According to the Debtors: “Founded in 1918, the Company's first cargo was a shipment of coal.  By 1931, Bouchard acquired its first oil barge. Over the past 100 years and five generations later, Bouchard has expanded its fleet, which now consists of 25 barges and 26 tugs of various sizes, capacities and capabilities, with services operating in the United States, Canada, and the Caribbean. Bouchard remains dedicated to continuing the rich heritage of barging expertise and family pride well into the future. 

On September 28, 2020, privately held Bouchard Transportation Co., Inc. and four affiliated Debtors (“Bouchard” or the “Debtors”), "the nation's largest independently-owned ocean-going petroleum barge company" with 26 tugs and 25 barges, filed for Chapter 11 protection after numerous health and safety challenges left them operationally adrift and unable to raise the capital necessary to face the severe liquidity crunch that followed a near total shutdown of operations.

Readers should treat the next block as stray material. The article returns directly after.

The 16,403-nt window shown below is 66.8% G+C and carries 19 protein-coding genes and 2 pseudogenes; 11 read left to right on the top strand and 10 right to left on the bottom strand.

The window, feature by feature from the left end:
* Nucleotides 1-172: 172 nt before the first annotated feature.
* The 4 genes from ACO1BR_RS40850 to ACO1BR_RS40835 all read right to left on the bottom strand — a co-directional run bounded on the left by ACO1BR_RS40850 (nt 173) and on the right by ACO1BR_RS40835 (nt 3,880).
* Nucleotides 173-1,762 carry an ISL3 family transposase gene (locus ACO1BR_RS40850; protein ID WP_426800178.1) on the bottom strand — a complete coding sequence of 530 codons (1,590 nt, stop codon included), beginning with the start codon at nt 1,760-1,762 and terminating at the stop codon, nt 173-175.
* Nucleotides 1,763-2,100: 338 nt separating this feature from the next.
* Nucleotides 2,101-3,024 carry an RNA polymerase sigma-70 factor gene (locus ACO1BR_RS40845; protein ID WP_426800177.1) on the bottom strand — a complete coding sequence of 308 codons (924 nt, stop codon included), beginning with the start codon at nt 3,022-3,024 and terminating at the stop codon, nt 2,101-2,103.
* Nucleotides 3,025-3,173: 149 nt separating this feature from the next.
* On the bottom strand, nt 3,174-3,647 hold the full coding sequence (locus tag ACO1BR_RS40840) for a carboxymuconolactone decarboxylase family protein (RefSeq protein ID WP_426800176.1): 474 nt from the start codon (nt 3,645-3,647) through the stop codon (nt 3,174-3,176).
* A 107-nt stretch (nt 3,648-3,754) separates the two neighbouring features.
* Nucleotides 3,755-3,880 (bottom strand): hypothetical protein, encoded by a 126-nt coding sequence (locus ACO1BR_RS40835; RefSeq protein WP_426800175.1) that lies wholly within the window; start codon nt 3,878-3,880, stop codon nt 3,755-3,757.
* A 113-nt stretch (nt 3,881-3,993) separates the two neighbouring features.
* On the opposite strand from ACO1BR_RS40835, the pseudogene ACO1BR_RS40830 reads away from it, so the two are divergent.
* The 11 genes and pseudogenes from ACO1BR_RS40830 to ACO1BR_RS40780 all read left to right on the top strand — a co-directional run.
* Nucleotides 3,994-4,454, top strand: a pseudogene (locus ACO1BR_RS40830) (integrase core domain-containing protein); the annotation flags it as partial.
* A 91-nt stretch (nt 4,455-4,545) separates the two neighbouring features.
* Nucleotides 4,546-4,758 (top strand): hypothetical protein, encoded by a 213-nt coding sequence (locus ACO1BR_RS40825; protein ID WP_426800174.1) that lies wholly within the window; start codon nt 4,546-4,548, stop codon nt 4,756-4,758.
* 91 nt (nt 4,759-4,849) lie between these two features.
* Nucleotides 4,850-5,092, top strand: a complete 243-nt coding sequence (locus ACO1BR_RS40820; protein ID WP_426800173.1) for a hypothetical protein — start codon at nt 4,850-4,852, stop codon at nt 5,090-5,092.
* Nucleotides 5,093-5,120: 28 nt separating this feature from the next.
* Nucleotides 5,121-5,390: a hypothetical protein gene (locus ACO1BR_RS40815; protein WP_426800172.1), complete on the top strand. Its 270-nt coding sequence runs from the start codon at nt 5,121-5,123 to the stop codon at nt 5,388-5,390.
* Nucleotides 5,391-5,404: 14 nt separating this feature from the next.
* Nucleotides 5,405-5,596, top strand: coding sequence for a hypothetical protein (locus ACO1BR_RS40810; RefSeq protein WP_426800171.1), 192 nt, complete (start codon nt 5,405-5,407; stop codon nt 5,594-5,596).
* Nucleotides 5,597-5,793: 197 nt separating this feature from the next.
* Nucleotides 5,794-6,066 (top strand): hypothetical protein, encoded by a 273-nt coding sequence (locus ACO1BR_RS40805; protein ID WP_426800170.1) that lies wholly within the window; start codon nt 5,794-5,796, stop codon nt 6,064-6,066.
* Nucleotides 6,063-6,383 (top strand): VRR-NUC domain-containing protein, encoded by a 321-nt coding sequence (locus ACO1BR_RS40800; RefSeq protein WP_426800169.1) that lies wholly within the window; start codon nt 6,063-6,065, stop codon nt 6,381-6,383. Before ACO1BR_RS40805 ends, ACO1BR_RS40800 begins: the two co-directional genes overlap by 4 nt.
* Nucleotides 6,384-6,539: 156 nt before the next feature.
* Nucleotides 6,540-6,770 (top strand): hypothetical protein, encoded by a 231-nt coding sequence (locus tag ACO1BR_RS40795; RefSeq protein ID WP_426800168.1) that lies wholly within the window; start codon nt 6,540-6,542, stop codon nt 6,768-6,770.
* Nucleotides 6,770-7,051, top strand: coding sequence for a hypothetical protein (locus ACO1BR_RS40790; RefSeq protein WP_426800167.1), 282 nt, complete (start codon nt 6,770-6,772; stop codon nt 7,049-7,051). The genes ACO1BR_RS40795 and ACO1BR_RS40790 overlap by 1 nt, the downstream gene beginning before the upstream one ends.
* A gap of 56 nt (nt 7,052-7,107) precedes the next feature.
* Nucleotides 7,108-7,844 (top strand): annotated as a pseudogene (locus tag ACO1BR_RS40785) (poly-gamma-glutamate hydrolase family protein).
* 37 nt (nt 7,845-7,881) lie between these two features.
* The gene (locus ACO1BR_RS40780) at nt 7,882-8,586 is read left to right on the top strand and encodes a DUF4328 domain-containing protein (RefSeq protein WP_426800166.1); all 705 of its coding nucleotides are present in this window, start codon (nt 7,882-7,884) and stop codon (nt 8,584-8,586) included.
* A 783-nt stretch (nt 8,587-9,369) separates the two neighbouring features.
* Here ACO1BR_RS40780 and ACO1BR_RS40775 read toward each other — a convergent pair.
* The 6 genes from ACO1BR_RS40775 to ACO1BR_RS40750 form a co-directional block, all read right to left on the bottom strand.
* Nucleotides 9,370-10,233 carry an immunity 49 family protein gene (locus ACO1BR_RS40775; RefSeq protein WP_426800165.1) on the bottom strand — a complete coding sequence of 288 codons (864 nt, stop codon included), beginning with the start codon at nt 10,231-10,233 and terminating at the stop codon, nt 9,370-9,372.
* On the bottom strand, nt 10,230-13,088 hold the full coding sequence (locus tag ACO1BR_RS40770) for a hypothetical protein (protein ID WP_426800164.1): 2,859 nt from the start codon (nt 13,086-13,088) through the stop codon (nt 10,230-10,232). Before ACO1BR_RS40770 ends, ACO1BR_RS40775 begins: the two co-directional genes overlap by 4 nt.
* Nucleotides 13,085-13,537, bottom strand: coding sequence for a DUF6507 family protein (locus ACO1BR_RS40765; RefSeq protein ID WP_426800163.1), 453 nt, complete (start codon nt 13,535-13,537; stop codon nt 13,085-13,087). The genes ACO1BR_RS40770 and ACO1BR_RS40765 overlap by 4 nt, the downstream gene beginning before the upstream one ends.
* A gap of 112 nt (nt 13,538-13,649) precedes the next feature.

In February 2020, the US Coast Guard Captain of the Port (aka COTP) of New York and New Jersey issued the New York City-based Debtors with an order demanding the removal of vessels from local waters, citing numerous environmental, safety and operational issues. 

Also in February 2020, the Debtors faced similar enforcement actions in respect of vessels located in Louisiana and Texas waters, with numerous press reports citing under-staffed vessels, poor working conditions and safety/environmental issues. The Debtors' rough waters extend back to October 2017 when a 488’ oceangoing tank barge loaded with crude oil blew up and burned as it was leaving Port Aransas, Texas. Two of the barge's crewmembers were killed in that incident.

Subsequent investigations by the Coast Guard and NTSB revealed that corrosion had allowed fumes to leak and explode, and also flagged that similar deficiencies existed in other of the Debtors' vessels. 

In a press release announcing the Chapter 11 filings, Bouchard advised that it: “intends to fund the chapter 11 process with debtor-in-possession financing, which will provide the Company with the necessary liquidity to maintain normal operations while it undertakes certain key operational restructuring initiatives, including to ensure the fleet is in full compliance with all operating regulations, and otherwise emerge as a stronger enterprise positioned for long-term success.”